GREATER BALTIMORE CENTER FOR PREGNANCY CONCERNS, INCORPORATED, Plaintiff–Appellee, St. Brigid's Roman Catholic Congregation Incorporated; Archbishop Edwin F. O'Brien, Archbishop of Baltimore and his Successors in Office, a Corporation Sole, Plaintiffs, v. MAYOR AND CITY COUNCIL OF BALTIMORE; Stephanie Rawlingsblake, Mayor of Baltimore, in her Official Capacity; Oxiris Barbot, Baltimore City Health Commissioner, Defendants–Appellants, Olivia Farrow; Baltimore City Health Department, Defendants. Taunya Lovell Banks, Jacob A. France Professor of Equality Jurisprudence, University of Maryland School of Law; C. Christopher Brown, Jacob A. France Professor of Equality Jurisprudence, University of Maryland School of Law; Erwin Chemerinsky, Jacob A. France Professor of Equality Jurisprudence, University of Maryland School of Law; Robert J. Condlin, Jacob A. France Professor of Equality Jurisprudence, University of Maryland School of Law; Norman Dorsen, Jacob A. France Professor of Equality Jurisprudence, University of Maryland School of Law; Leigh Goodmark, Jacob A. France Professor of Equality Jurisprudence, University of Maryland School of Law; Steven P. Grossman, Jacob A. France Professor of Equality Jurisprudence, University of Maryland School of Law; Martin guggenheim, Jacob A. France Professor of Equality Jurisprudence, University of Maryland School of Law; Deborah Hellman, Jacob A. France Professor of Equality Jurisprudence, University of Maryland School of Law; Margaret E. Johnson, Jacob A. France Professor of Equality Jurisprudence, University of Maryland School of Law; Kenneth Lasson, Jacob A. France Professor of Equality Jurisprudence, University of Maryland School of Law; Sylvia A. Law, Jacob A. France Professor of Equality Jurisprudence, University of Maryland School of Law; Susan Paula Leviton, Jacob A. France Professor of Equality Jurisprudence, University of Maryland School of Law; Audrey McFarlane, Jacob A. France Professor of Equality Jurisprudence, University of Maryland School of Law; Paula A. Monopoli, Jacob A. France Professor of Equality Jurisprudence, University of Maryland School of Law; Burt Neuborne, Jacob A. France Professor of Equality Jurisprudence, University of Maryland School of Law; John T. Nockleby, Jacob A. France Professor of Equality Jurisprudence, University of Maryland School of Law; Helen L. Norton, Jacob A. France Professor of Equality Jurisprudence, University of Maryland School of Law; David A.J. Richards, Jacob A. France Professor of Equality Jurisprudence, University of Maryland School of Law; Elizabeth J. Samuels, Jacob A. France Professor of Equality Jurisprudence, University of Maryland School of Law; Elizabeth M. Schneider, Jacob A. France Professor of Equality Jurisprudence, University of Maryland School of Law; Jana B. Singer, Jacob A. France Professor of Equality Jurisprudence, University of Maryland School of Law; Barbara Ann White, Jacob A. France Professor of Equality Jurisprudence, University of Maryland School of Law; Tobias Barrington Wolff, Jacob A. France Professor of Equality Jurisprudence, University of Maryland School of Law; Diane L. Zimmerman, Jacob A. France Professor of Equality Jurisprudence, University of Maryland School of Law; International Municipal Lawyers Association; American Medical Women's Association; Robert Blum; Willard Cates, Jr.; Chesapeake Regional Chapter of the Society for Adolescent Health and Medicine; Eric Levey; Maternal and Child Healh Access; Nadine Peacock; Physicians for Reproductive Choice and Health; Mark Seigel; Laurie Schwab Zabin; Catholics for Choice; DC Abortion Fund; Diana Degette; Donna Edwards; Law Students for Reproductive Justice; Carolyn Maloney; Maryland Chapter for the National Organization for Women; Naral Pro–Choice America; Naral Pro–Choice Maryland; National Abortion Federation; National Advocates for Pregnant Women; National Asian Pacific American Women's Forum; Planned Parenthood of Maryland; Mike Quigley; Religious Coalition for Reproductive Choice; Sistersong Women of Color Reproductive Justice Collective; Louise Slaughter; Jackie Speier; Whole Woman's Health of Baltimore; Women's Law Center of Maryland, Incorporated; Human Rights Watch; Susan Deller Ross, Professor, Amici Supporting Appellant,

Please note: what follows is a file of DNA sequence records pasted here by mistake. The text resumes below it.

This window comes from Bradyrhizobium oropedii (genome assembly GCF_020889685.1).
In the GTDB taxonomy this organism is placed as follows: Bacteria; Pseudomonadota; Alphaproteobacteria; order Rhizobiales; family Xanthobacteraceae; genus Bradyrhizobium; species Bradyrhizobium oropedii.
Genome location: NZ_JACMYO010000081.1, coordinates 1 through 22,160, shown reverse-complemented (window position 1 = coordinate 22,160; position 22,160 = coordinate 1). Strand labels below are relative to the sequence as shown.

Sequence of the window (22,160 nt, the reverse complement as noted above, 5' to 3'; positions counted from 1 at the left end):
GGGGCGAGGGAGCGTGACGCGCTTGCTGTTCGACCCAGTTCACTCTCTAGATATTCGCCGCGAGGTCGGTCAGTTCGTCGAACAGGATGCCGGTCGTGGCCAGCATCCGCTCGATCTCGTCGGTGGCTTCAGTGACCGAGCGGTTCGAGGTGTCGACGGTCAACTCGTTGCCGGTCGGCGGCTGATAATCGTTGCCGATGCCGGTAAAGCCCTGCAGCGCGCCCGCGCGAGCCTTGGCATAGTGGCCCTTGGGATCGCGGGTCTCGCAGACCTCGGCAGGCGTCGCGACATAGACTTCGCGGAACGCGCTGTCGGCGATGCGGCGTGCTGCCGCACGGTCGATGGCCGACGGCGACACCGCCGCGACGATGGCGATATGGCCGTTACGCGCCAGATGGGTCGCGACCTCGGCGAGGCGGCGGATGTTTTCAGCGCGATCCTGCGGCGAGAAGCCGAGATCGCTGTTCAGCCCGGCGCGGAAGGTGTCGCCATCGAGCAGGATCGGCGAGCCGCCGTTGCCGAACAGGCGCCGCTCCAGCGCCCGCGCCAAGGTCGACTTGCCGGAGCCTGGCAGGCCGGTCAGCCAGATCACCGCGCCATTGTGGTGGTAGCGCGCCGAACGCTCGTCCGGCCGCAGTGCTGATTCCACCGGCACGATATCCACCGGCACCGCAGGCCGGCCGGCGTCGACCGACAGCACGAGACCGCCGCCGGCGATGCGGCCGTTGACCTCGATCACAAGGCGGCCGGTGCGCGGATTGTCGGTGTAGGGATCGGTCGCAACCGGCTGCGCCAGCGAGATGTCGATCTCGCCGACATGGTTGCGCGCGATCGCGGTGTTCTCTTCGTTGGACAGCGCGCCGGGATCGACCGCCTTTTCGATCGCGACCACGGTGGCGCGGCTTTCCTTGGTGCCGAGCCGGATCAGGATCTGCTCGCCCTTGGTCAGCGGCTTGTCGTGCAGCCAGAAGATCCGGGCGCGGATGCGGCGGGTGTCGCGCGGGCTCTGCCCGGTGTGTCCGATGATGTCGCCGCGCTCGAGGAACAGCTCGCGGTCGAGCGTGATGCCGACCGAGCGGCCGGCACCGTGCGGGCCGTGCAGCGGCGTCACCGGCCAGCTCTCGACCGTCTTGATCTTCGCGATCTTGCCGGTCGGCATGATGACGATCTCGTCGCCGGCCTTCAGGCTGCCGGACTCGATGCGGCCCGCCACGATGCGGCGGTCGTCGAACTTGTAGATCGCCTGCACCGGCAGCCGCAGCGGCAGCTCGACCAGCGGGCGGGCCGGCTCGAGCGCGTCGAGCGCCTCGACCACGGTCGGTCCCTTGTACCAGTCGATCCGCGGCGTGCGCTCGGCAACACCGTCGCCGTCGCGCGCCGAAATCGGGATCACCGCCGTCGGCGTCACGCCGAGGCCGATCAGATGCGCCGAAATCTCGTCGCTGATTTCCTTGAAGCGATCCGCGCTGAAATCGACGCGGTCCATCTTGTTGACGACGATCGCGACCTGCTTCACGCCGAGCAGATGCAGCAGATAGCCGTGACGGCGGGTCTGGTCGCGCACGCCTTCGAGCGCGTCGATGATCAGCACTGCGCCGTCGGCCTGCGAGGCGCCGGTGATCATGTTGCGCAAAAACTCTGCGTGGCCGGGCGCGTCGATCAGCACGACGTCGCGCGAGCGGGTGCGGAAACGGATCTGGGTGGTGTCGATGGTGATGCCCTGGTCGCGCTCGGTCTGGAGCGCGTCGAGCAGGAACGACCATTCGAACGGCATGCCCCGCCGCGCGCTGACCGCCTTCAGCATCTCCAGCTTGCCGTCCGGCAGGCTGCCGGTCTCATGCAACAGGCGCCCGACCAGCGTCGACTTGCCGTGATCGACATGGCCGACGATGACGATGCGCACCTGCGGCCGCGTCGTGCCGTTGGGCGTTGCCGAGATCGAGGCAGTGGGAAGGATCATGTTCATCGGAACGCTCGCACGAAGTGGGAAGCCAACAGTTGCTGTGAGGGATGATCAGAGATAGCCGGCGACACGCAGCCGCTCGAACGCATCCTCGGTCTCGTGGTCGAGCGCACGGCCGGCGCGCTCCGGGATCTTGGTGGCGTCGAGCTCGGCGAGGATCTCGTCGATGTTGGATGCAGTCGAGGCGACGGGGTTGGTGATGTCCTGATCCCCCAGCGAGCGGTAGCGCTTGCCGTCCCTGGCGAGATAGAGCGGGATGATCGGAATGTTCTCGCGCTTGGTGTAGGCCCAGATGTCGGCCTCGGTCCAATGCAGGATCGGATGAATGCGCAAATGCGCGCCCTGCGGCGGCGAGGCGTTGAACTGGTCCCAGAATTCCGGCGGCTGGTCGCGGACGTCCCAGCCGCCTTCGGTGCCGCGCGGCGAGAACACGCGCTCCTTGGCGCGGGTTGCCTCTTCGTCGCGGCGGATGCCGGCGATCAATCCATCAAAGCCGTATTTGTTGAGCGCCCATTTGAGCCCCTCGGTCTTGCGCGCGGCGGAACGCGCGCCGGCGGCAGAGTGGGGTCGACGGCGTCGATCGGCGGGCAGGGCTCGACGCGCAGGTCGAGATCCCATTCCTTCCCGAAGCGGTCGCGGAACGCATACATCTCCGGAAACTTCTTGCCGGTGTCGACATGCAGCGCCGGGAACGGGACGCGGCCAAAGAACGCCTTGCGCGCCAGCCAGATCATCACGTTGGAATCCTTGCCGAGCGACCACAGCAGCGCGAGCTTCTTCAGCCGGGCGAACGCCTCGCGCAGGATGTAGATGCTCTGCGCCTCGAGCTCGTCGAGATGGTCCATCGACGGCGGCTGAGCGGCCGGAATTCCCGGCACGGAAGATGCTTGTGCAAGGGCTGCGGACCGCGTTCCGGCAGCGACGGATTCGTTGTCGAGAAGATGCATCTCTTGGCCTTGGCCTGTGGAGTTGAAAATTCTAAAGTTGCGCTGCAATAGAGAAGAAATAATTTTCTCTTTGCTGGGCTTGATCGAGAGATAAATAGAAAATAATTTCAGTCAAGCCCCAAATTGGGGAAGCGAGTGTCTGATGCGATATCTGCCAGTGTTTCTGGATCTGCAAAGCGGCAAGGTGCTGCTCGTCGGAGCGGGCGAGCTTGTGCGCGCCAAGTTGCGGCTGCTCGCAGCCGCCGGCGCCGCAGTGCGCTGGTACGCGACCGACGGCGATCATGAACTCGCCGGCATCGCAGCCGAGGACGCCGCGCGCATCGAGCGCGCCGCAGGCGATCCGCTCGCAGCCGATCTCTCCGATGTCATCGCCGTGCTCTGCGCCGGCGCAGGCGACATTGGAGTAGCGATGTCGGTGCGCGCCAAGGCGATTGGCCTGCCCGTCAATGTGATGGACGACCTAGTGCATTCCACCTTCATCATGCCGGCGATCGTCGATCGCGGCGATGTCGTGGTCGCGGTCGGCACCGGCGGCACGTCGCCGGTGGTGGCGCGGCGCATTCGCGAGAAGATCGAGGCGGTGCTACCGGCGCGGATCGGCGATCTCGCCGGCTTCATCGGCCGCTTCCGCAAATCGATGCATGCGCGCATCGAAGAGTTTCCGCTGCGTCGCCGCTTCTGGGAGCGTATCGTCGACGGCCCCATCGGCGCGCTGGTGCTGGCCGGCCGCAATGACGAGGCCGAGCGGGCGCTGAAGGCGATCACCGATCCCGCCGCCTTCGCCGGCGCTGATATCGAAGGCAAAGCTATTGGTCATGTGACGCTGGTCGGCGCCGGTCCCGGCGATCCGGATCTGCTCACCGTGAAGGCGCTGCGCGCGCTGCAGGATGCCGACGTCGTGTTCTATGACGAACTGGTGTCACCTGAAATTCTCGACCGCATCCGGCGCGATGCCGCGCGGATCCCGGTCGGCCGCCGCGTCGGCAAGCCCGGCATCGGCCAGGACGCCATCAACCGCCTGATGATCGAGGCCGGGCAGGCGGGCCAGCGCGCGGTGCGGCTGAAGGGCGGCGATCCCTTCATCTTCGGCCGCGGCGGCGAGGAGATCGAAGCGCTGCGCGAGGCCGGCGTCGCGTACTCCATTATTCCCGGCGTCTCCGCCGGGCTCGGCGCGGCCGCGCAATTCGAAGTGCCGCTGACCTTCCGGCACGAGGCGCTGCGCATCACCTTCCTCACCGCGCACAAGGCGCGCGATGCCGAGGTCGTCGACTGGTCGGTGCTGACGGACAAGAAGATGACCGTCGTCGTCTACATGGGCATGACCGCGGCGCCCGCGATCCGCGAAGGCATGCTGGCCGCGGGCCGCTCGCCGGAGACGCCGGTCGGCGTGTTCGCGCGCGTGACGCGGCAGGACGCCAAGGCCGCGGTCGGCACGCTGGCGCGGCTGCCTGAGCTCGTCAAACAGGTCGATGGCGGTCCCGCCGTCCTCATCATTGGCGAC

Pregnancy Care Organizations Care Net; Heartbeat International, Incorporated; National Institute of Family and Life Advocates; Rocka–My–Baby Pregnancy Crisis Center; Bowie Crofton Pregnancy Clinic, Incorporated; Care Net Pregnancy Center Of Frederick; Care Net Pregnancy Center of Southern Maryland; Laurel Pregnancy Center; Rockville Pregnancy Center, Incorporated; American Center For Law and Justice; American Association of Pro–Life Obstetricians and Gynecologists; Christian Medical & Dental Associations; Catholic Medical Association; Helen M. Alvare, Associate Professor of Law, George Mason University School of Law; Robert John Araujo, S.J., John Courtney Murray, S.J. University Professor, Loyola University of Chicago School of Law; Robert F. Cochran, Jr., Louis D. Brandeis Professor of Law, Pepperdine University School of Law; David Dewolf, Professor, Gonzaga University School of Law; Dwight G. Duncan, Professor of Law, University of Massachusetts Dartmouth School of Law; John C. Eastman, Henry Salvatori Professor of Law & Community Service, former Dean, Chapman University School of Law; Scott T. Fitzgibbon, Professor, Boston College Law School; Richard W. Garnett, Associate Dean and Professor of Law, Notre Dame Law School; Bradley P. Jacob, Associate Professor, Regent University School of Law; Drew L. Kershen, Earl Sneed Centennial Professor of Law, University of Oklahoma College of Law; Lynne Marie Kohm, John Brown McCarty Professor of Family Law, Regent University School of Law; Richard S. Myers, Professor of Law, Ave Maria School of Law; Michael Stokes Paulsen, Distinguished University Chair and Professor, University of St. Thomas School of Law; Robert J. Pushaw, James Wilson Endowed Professor of Law, Pepperdine University School of Law; michael scaperlanda, Professor of Law, Gene & Elaine Edwards Family Chair in Law, The University of Oklahoma College of Law; Gregory C. Sisk, Pio Cardinal Laghi Distinguished Chair in Law and Professor, University of St. Thomas School of Law; O. Carter Snead, Professor of Law, Notre Dame Law School; Richard Stith, Professor of Law, Valparaiso University School of Law; Timothy J. Tracey, Assistant Professor of Law, Ave Maria School of Law; Lynn D. Wardle, Bruce C. Hafen Professor of Law, J. Reuben Clark Law School, Brigham Young University, Amici Supporting Appellee. St. Brigid's Roman Catholic Congregation Incorporated; Archbishop Edwin F. O'Brien, Archbishop of Baltimore and His Successors in Office, a Corporation Sole, Plaintiffs–Appellants, Greater Baltimore Center for Pregnancy Concerns, Incorporated, Plaintiff, v. Mayor and City Council of Baltimore; Stephanie Rawlings–Blake, Mayor of Baltimore, in her Official Capacity; Oxiris Barbot, Baltimore City Health Commissioner, Defendants–Appellees, Olivia Farrow; Baltimore City Health Department, Defendants. Helen M. Alvare, Associate Professor of Law, George Mason University School of Law; American Center For Law And Justice; American Association of Pro–Life Obstetricians and Gynecologists; Robert John Araujo, S.J., John Courtney Murray, S.J. University Professor, Loyola University of Chicago School of Law; Bowie Crofton Pregnancy Clinic, Incorporated; Care Net Pregnancy Center of Frederick; Care Net Pregnancy Center of Southern Maryland; Christian Medical & Dental Associations; Catholic Medical Association; Robert F. Cochran, JR., Louis D. Brandeis Professor of Law, Pepperdine University School of Law; David Dewolf, Professor, Gonzaga University School of Law; Dwight G. Duncan, Professor of Law, University of Massachusetts Dartmouth School of Law; John C. Eastman, Henry Salvatori Professor of Law & Community Service, former Dean, Chapman University School of Law; Scott T. Fitzgibbon, Professor, Boston College Law School; Richard W. Garnett, Associate Dean and Professor of Law, Notre Dame Law School; Heartbeat International, Incorporated; Bradley P. Jacob, Associate Professor, Regent University School of Law; Drew L. Kershen, Earl Sneed Centennial Professor of Law, University of Oklahoma College of Law; Lynne Marie Kohm, John Brown McCarty Professor of Family Law, Regent University School of Law; Laurel Pregnancy Center; Richard S. Myers, Professor of Law, Ave Maria School of Law; National Institute of Family and Life Advocates; Michael Stokes Paulsen, Distinguished University Chair and Professor, University of St. Thomas School of Law; Pregnancy Care Organizations Care Net; Robert J. Pushaw, James Wilson Endowed Professor of Law, Pepperdine University School of Law; Rocka–My–Baby Pregnancy Crisis Center; Rockville Pregnancy Center, Incorporated; Michael Scaperlanda, Professor of Law, Gene & Elaine Edwards Family Chair in Law, The University of Oklahoma College of Law; Gregory C. Sisk, Pio Cardinal Laghi Distinguished Chair in Law and Professor, University of St. Thomas School of Law; O. Carter Snead, Professor of Law, Notre Dame Law School; Richard Stith, Professor of Law, Valparaiso University School of Law; Timothy J. Tracey, Assistant Professor of Law, Ave Maria School of Law; Lynn D. Wardle, Bruce C. Hafen Professor of Law, J. Reuben Clark Law School, Brigham Young University, Amici Supporting Appellant, Taunya Lovell Banks, Jacob A. France Professor of Equality Jurisprudence, University of Maryland School of Law; C. Christopher Brown, Jacob A. France Professor of Equality Jurisprudence, University of Maryland School of Law; Erwin Chemerinsky, Jacob A. France Professor of Equality Jurisprudence, University of Maryland School of Law; Robert J. Condlin, Jacob A. France Professor of Equality Jurisprudence, University of Maryland School of Law; Norman Dorsen, Jacob A. France Professor of Equality Jurisprudence, University of Maryland School of Law; Leigh Goodmark, Jacob A. France Professor of Equality Jurisprudence, University of Maryland School of Law; Steven P. Grossman, Jacob A. France Professor of Equality Jurisprudence, University of Maryland School of Law; Martin Guggenheim, Jacob A. France Professor of Equality Jurisprudence, University of Maryland School of Law; Deborah Hellman, Jacob A. France Professor of Equality Jurisprudence, University of Maryland School of Law; Margaret E. Johnson, Jacob A. France Professor of Equality Jurisprudence, University of Maryland School of Law; Kenneth Lasson, Jacob A. France Professor of Equality Jurisprudence, University of Maryland School of Law; Susan Paula Leviton, Jacob A. France Professor of Equality Jurisprudence, University of Maryland School of Law; Sylvia A. Law, Jacob A. France Professor of Equality Jurisprudence, University of Maryland School of Law; audrey mcFarlane, Jacob A. France Professor of Equality Jurisprudence, University of Maryland School of Law; Paula A. Monopoli, Jacob A. France Professor of Equality Jurisprudence, University of Maryland School of Law; Burt Neuborne, Jacob A. France Professor of Equality Jurisprudence, University of Maryland School of Law; John T. Nockleby, Jacob A. France Professor of Equality Jurisprudence, University of Maryland School of Law; Helen L. Norton, Jacob A. France Professor of Equality Jurisprudence, University of Maryland School of Law; David A.J. Richards, Jacob A. France Professor of Equality Jurisprudence, University of Maryland School of Law; Elizabeth M. Schneider, Jacob A. France Professor of Equality Jurisprudence, University of Maryland School of Law; Elizabeth J. Samuels, Jacob A. France Professor of Equality Jurisprudence, University of Maryland School of Law; Jana B. Singer, Jacob A. France Professor of Equality Jurisprudence, University of Maryland School of Law; Barbara Ann White, Jacob A. France Professor of Equality Jurisprudence, University of Maryland School of Law; Tobias Barrington Wolff, Jacob A. France Professor of Equality Jurisprudence, University of Maryland School of Law; Diane L. Zimmerman, Jacob A. France Professor of Equality Jurisprudence, University of Maryland School of Law; International Municipal Lawyers Association; American Medical Women's Association; Maternal and Child Healh Access; Physicians for Reproductive Choice and Health; Chesapeake Regional Chapter of the Society for Adolescent Health and Medicine; Robert Blum; Willard Cates, Jr.; Eric Levey; Nadine Peacock; Mark Seigel; Laurie Schwab Zabin; Naral Pro–Choice Maryland; Naral Pro–Choice America; Catholics for Choice; DC Abortion Fund; Law Students for Reproductive Justice; National Abortion Federation; Maryland Chapter for the National Organization for Women; National Advocates for Pregnant Women; National Asian Pacific American Women's Forum; Planned Parenthood of Maryland; Religious Coalition for Reproductive Choice; Sistersong Women of Color Reproductive Justice Collective; Whole Woman's Health of Baltimore; Women's Law Center of Maryland, Incorporated; Diana Degette; Donna Edwards; Carolyn Maloney; Mike Quigley; Louise Slaughter; Jackie Speier; Human Rights Watch; Susan Deller Ross, Professor, Amici Supporting Appellee.